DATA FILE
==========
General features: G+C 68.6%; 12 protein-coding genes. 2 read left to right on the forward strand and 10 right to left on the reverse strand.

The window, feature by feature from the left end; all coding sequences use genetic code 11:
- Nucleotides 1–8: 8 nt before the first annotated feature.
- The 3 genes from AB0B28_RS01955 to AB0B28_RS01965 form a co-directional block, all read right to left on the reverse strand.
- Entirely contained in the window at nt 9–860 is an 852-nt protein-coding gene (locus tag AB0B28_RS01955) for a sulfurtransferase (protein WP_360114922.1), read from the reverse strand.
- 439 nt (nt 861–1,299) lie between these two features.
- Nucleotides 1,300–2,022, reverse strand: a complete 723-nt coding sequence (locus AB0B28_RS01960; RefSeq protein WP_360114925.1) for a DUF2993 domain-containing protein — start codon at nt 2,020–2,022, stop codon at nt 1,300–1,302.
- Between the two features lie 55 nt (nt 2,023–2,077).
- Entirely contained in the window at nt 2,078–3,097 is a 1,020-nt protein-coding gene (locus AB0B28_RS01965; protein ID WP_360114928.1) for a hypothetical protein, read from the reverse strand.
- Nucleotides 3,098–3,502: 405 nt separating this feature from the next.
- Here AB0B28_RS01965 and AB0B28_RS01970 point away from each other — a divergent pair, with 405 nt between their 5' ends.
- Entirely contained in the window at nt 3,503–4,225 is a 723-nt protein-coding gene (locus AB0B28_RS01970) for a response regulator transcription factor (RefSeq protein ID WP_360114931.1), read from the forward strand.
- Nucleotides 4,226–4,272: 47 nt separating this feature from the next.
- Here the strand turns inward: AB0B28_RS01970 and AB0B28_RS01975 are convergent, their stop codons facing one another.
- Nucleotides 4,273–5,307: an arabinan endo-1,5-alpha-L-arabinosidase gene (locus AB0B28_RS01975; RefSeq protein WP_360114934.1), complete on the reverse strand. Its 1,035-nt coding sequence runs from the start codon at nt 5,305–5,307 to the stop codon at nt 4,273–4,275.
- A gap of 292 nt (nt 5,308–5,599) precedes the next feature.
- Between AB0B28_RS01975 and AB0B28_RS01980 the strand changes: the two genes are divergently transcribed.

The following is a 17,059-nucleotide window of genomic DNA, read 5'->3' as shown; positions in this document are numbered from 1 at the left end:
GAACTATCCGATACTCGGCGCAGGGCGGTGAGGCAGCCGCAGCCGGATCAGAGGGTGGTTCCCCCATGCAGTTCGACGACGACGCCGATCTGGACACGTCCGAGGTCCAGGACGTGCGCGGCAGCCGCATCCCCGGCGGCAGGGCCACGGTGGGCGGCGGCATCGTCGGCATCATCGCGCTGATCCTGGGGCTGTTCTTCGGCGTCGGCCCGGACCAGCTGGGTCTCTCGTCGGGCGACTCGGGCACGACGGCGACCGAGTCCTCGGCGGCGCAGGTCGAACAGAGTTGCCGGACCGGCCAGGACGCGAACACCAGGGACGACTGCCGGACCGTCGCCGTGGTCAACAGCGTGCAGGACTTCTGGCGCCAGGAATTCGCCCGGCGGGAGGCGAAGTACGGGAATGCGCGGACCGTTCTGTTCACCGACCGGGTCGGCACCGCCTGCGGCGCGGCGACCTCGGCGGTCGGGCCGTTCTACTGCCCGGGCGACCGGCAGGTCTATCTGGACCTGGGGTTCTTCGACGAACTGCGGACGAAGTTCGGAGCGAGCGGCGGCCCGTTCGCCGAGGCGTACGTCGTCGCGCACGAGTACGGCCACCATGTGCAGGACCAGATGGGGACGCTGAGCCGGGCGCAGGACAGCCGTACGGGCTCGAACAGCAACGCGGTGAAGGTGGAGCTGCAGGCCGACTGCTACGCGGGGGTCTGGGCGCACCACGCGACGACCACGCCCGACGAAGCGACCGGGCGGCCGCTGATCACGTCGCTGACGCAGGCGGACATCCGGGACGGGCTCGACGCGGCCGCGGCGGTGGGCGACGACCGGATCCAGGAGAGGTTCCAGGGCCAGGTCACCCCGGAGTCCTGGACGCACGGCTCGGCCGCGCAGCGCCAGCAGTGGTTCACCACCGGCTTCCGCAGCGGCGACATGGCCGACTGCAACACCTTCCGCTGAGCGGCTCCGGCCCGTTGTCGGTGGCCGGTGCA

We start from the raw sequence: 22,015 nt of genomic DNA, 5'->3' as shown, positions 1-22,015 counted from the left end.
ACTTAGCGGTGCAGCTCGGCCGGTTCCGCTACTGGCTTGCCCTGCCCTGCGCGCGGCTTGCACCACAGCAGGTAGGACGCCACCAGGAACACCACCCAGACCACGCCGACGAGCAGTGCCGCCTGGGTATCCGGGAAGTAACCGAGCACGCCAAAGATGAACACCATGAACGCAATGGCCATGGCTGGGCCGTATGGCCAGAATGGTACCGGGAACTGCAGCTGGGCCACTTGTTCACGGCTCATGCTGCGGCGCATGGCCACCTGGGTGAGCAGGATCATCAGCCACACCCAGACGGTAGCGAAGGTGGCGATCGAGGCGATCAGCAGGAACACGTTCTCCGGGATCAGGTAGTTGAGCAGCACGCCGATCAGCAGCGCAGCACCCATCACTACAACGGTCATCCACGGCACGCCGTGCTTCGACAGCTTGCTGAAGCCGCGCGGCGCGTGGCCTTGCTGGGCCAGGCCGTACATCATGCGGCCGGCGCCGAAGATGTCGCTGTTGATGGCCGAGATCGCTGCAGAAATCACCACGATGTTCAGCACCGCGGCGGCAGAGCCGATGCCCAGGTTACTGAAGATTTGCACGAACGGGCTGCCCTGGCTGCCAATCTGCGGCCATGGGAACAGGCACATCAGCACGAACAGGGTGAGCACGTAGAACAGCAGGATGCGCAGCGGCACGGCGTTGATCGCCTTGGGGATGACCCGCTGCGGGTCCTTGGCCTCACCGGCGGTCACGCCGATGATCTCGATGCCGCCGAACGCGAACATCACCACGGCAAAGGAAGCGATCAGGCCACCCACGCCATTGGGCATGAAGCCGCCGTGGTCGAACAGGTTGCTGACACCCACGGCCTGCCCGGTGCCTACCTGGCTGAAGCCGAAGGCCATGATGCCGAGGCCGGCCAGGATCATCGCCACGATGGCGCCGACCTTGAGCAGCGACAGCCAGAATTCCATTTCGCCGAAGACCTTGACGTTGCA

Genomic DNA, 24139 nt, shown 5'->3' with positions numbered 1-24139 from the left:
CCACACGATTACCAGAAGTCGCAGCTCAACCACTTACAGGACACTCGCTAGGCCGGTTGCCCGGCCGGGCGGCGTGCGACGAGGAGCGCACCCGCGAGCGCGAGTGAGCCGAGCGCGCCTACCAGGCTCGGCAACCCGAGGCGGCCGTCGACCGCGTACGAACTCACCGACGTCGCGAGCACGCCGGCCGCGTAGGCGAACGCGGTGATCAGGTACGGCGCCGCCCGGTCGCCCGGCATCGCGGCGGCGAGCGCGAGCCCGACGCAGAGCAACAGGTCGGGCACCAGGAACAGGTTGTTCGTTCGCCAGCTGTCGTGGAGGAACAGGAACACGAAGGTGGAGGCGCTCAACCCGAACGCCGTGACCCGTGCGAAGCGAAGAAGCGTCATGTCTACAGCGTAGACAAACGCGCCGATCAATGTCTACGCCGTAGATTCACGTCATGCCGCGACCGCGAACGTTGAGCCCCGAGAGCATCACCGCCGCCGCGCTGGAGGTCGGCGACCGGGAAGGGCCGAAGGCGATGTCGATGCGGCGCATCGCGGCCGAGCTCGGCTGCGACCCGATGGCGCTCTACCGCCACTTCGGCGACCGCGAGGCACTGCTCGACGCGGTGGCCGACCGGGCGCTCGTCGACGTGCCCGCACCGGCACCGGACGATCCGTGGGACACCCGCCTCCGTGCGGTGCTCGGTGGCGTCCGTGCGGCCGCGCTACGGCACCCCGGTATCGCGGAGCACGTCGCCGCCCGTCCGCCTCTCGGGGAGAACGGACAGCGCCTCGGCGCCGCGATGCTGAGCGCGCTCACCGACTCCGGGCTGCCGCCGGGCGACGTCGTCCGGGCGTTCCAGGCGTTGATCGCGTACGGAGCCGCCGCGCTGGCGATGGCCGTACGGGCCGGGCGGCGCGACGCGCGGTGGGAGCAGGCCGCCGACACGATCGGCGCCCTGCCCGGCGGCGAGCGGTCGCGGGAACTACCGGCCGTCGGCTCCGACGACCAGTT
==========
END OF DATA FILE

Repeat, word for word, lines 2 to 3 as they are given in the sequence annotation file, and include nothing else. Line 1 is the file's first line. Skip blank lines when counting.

The window, feature by feature from the left end; all coding sequences use genetic code 11:
- Nucleotides 1–8: 8 nt before the first annotated feature.